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A group of unique directors and the essential works that you've got to see.

||| Joseph L. Mankiewicz |||
Joseph L. Mankiewicz

Mankiewicz directed 20 films in a 26-year period, and was very successful at every kind of film, from Shakespeare to western, drama to musical, epics to two-character pictures, and regardless of the genre, he was known as a witty dialogist, a master in the use of flashback and a talented actors' director.

The 1950 Oscar for Best Picture and Screenplay brought Mankiewicz wide recognition as a writer and a director, with his sardonic look at show business glamour and the empty lives behind it. This well orchestrated cast of brilliant and catty character actors is built around veteran actress Bette Davis and Anne Baxter as her understudy desperate for stardom.

One of Mankiewicz’ more intimate films, this highly regarded and major artistic achievement is a spirited romantic comedy set in England of the 1880’s about a widow who moves into a haunted seashore house and resists the attempts of a sea captain specter to scare her away. This is a pleasing and poignant romance that is equally satisfying as a good old ghost story.

Mankiewicz wrote and directed this witty dissection of matrimony that has three women review the ups and downs of their marriages (with all its romance, fears and foibles) after receiving a letter telling them that one of their husbands has been unfaithful. Once again Mankiewicz deftly utilizes the skills of a well-chosen ensemble, which includes a young Kirk Douglas at his dreamiest.

Recommended by CarrieSpecht

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The Singing Detective

By BrianOrndorf

November 6th, 2003

The new 'Singing Detective' is mainly a stylistic exercise, and not all that engaging, which has become director Keith Gordon’s unfortunate specialty of late.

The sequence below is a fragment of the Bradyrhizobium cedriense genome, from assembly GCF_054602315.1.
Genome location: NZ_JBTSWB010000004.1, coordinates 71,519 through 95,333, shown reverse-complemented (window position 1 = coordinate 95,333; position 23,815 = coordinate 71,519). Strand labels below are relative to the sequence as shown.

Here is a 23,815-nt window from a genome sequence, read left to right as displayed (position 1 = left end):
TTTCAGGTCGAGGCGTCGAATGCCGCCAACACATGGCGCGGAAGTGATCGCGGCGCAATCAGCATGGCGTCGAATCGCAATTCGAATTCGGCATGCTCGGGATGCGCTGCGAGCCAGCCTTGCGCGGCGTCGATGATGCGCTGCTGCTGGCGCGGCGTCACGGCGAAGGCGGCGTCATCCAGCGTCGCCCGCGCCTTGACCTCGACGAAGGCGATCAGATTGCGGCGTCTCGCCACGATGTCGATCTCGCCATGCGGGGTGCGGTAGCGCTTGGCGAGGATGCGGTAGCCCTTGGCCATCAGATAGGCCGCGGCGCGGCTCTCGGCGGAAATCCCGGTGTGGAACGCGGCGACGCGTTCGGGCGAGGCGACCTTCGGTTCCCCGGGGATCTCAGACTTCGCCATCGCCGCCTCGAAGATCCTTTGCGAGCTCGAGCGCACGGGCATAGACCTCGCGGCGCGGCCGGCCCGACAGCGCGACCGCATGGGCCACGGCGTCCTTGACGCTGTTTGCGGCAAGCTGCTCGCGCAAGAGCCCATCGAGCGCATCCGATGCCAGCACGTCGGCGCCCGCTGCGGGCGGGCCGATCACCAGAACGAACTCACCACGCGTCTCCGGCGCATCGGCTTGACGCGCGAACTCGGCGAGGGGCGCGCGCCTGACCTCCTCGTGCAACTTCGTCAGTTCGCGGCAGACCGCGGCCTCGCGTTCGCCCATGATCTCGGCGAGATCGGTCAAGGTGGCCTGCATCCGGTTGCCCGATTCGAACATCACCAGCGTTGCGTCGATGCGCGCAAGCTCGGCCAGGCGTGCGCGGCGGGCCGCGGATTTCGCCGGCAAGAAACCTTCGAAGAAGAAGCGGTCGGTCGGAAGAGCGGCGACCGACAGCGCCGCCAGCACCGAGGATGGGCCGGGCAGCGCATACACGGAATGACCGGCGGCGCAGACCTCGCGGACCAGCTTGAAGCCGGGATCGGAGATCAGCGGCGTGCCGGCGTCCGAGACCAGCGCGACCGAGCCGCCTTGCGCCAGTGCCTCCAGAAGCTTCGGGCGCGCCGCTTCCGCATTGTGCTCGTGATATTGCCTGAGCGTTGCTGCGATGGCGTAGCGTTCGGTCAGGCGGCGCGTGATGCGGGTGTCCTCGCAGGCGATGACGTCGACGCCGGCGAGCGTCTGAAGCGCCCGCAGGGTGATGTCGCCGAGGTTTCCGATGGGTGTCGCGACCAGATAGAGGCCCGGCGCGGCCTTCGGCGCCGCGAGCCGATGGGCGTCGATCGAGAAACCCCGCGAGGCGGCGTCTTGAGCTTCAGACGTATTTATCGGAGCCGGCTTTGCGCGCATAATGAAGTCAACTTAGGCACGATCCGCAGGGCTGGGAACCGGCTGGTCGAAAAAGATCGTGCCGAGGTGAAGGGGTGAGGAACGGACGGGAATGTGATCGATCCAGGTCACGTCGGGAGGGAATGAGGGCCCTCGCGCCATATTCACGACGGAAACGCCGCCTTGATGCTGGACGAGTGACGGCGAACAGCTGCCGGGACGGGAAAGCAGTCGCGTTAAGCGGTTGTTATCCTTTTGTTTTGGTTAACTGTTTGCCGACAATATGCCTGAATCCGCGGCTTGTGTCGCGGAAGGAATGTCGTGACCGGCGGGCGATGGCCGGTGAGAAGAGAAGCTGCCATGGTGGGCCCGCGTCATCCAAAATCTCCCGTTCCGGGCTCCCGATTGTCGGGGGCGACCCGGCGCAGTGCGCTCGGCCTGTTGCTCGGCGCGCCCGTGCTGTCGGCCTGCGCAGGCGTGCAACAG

Stuck in a hospital bed, suffering from a debilitating and disfiguring skin disease that leaves him unable to express his creativity, 1940s dime-store detective novelist Dan Dark (Robert Downey Jr.) is slowly losing his mind. Dark imagines himself a character in one of his own novels, chased by hired goons (Adrien Brody and Joe Polito), trying to sort out a mystery involving a dame who looks just like his real-life wife Nicola (Robin Wright Penn), and spending his days singing bouncy songs in a shadowy nightclub. As Dark’s paranoia mounts slowly, the hospital brings in therapist Dr. Gibbon (Mel Gibson) to help the afflicted writer sort it all out before he goes mad.

Director Keith Gordon loves to explore the fractured mind. In his past films, “Waking The Dead” and “Mother Night,” the filmmaker spent a consider amount of screen time trying to disrupt the moviegoing experience with elaborate plotting and shifting perspectives. So it shouldn’t come as any great shock that Gordon was drawn to “The Singing Detective.” Probably the most kaleidoscopic of any recent silver screen head games, “Detective” is loosely based on the novel by Dennis Potter, with Gordon returning to Potter’s original screenplay for this new adaptation. To many, the 1986 BBC production of “Detective” ranks as one of the best word-to-celluloid adaptations of all time, leaving Gordon with quite a load to bear. The previous “Detective” also ran over 6 hours, with the new film’s 108 minute running time small potatoes in comparison.

Because there isn’t as thorough an investigation of the material this time around, Gordon’s trademarked techniques of misdirection and pretension stand out all the more. Gordon has fun building the dream world that Dark attempts to live in; getting his rocks off on the neon noir, smoldering-cherry cigarettes, and gangster elements that define this story, as well as staging lip-synched musical numbers to classic songs like “At The Hop” and “Poison Ivy.” Gordon also makes sure the audience knows every inch of Dark’s skin disease, shown in all its extreme close-up glory. The little asides, which are entertaining and interesting, add up, but the main body of the film suffers. Irritatingly, the comedy rarely works since the audience has to spend time trying to sort all the psychosis out. And a crucial plot thread, about Dark and Nicola arguing over Dark’s missing screenplay, is a muddled mess even when it’s handled directly by Gordon.

Even though Gordon ultimately fails him, it is great to see Robert Downey Jr. back on the screen. After a nearly three-year hiatus from film work due to unfortunate circumstances, Downey finds a role in “Detective” that fits him like a glove. Utilizing his gifts for comedy, pop acting, and smoky gumshoe, Downey is the only reason “Detective” is praiseworthy at all. Even under the gobs of peeling, scabby makeup, Downey is the beating heart in Gordon’s stone cold film.

I would qualify “The Singing Detective” as a disaster if only compared to the 1986 version. On its own, the picture is merely a misfire, though an persistently indulgent one.

My rating: D+